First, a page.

Unfortunately, closures and cancelations from the coronavirus pandemic show no signs of slowing down. On Tuesday, Chicago’s Mercury Theater announced it would be shutting its doors permanently come the end of the month.
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Long adorned at its place on North Southport Avenue, the theater closed down in mid-March amid concerns of COVID-19. The initial closure halted the opening of Priscilla, Queen of the Desert and interrupted the running of the theater’s production of Shear Madness.
The massive loss of revenue from the closure has proved too large to surmount. Executive director, L. Walter Stearns, spoke of how the theater initially gave all staff two weeks’ salary and paid off all show expenses due to the closures, expecting the closure to last only about a month. Putting the employees first, the theater maintained the staff for an additional 16 weeks. Stearns estimates that, with everything factored in, the loss sat around a quarter of a million dollars.
It’s midsize theaters like the Mercury that find themselves at the highest risk of keeping afloat, given that they usually own the spaces they operate in, unlike smaller theaters that can pivot away from those kinds of fixed costs. And unlike larger theaters that thrive off of donors and endowments, midsize theaters function off of investors that look for the return on investment via regular operations. And these closures aren’t just specific to Chicago but to theaters all over the nation that cannot open their doors until the end of the pandemic.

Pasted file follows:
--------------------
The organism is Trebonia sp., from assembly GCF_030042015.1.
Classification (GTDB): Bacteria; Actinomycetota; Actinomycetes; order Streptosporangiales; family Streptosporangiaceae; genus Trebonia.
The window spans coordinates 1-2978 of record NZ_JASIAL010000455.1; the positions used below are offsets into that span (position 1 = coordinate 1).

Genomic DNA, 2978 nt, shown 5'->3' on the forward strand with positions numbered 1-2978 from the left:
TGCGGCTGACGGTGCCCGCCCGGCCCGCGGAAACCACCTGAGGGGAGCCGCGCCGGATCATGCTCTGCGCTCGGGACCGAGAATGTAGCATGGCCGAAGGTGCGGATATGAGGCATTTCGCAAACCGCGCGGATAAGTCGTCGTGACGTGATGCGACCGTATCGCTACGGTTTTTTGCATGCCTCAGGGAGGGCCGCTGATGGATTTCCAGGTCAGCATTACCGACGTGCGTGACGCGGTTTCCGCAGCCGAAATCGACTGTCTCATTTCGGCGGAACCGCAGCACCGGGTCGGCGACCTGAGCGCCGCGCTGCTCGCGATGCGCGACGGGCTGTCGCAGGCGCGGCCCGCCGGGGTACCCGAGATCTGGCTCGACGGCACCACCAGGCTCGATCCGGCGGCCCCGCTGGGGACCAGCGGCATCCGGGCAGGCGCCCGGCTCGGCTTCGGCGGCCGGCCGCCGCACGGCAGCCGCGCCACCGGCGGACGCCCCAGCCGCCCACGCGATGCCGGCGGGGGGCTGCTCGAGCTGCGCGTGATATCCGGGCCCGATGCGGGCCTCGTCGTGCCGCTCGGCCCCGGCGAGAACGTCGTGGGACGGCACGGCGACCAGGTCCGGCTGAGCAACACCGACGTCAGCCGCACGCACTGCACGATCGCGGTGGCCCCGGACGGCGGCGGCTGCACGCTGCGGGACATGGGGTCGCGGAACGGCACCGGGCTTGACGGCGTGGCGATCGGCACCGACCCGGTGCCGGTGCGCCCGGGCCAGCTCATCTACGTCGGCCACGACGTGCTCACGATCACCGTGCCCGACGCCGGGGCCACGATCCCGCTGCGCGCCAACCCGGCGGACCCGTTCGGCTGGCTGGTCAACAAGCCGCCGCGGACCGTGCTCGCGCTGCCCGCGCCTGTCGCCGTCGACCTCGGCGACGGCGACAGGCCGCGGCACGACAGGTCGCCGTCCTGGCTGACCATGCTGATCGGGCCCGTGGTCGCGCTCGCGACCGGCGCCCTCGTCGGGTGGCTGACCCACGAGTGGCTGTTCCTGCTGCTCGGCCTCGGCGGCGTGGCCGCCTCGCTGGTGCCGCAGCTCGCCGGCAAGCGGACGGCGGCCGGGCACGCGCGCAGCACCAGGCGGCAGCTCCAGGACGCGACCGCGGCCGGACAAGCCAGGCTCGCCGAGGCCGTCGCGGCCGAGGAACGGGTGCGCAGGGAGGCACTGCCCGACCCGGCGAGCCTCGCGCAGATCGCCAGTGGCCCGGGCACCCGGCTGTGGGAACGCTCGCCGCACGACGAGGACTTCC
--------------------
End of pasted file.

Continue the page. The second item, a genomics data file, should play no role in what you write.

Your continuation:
This isn’t to say that larger theaters with endowments and funding aren’t facing their own challenges. The Lyric Opera of Chicago, which had already moved shows from its 2019-2020 season into upcoming seasons, announced on June 16th that it would remain dark for the rest of 2020, meaning that the first half of its 2020-21 season will be interrupted by the coronavirus pandemic.
Originally slated to launch September 17th with the double-bill of Cavalleria Rusticana and Pagliacci, the company hopes to accommodate the affected shows from the first half of the 2020-21 season in upcoming seasons. It’s unclear if the rescheduled of these shows will conflict with the already rescheduled shows from the latter half of the 2019-20 season.
Other canceled shows, such as Lessons in Love and Violence, Tosca, and Attila, are hoping to be rescheduled into later seasons along with the aforementioned double-bill. Lyric Opera’s spring 2021 bill includes The Elixir of Love, The Marriage of Figaro, The Rake’s Progress, and a postseason production of Singin’ in the Rain. The company intends to reopen in January 2021 with a Chicago debut of Blue, an opera by Jeanine Tesori and Tazewell Thompson. It was originally slated to open June 19th of this year. For a full update, head to their website.
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Featured Image Credit: Mercury Theater Facebook Page